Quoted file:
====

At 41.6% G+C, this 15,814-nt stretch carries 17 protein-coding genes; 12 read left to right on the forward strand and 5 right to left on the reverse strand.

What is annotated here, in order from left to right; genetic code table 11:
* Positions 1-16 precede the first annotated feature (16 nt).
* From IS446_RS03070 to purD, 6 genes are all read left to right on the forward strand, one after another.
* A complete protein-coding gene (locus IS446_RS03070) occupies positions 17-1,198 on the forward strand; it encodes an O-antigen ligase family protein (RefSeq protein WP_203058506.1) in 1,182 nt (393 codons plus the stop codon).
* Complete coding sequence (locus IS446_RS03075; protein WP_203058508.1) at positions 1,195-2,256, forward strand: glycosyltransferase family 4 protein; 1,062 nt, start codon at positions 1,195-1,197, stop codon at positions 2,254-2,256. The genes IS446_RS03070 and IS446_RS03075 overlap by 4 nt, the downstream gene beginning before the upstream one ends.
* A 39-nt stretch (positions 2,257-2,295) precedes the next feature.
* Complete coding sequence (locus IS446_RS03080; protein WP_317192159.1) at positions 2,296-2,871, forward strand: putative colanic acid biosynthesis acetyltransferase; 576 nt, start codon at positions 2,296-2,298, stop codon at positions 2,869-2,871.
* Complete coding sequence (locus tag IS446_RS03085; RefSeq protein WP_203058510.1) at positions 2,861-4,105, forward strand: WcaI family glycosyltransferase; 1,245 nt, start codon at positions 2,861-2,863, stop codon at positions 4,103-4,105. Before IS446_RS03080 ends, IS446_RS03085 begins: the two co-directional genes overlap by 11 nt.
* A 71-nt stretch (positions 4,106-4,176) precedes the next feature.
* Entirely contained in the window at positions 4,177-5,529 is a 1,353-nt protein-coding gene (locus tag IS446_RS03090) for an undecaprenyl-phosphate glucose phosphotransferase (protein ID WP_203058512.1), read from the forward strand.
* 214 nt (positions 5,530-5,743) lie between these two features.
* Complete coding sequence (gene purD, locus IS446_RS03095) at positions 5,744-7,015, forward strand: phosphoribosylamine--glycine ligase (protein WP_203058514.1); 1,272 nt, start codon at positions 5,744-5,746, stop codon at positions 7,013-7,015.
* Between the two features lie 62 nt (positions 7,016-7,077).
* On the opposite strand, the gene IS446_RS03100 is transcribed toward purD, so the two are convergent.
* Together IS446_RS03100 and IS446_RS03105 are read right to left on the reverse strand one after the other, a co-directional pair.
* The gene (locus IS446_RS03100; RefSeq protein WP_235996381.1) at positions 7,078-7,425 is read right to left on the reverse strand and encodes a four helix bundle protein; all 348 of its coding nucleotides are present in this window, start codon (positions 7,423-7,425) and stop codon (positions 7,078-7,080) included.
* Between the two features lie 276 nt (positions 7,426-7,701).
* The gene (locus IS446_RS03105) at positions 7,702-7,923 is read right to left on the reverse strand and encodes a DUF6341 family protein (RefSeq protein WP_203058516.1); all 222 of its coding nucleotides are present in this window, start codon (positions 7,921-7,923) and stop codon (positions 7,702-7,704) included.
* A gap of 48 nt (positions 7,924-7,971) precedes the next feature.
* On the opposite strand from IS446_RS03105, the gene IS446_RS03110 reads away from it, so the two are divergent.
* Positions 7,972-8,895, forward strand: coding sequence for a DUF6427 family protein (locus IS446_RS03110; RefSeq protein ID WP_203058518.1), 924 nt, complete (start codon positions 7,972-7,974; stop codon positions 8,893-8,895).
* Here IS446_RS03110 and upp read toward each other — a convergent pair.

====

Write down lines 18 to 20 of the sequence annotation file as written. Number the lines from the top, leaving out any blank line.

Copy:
* Between the two features lie 276 nt (positions 7,426-7,701).
* The gene (locus IS446_RS03105) at positions 7,702-7,923 is read right to left on the reverse strand and encodes a DUF6341 family protein (RefSeq protein WP_203058516.1); all 222 of its coding nucleotides are present in this window, start codon (positions 7,921-7,923) and stop codon (positions 7,702-7,704) included.
* A gap of 48 nt (positions 7,924-7,971) precedes the next feature.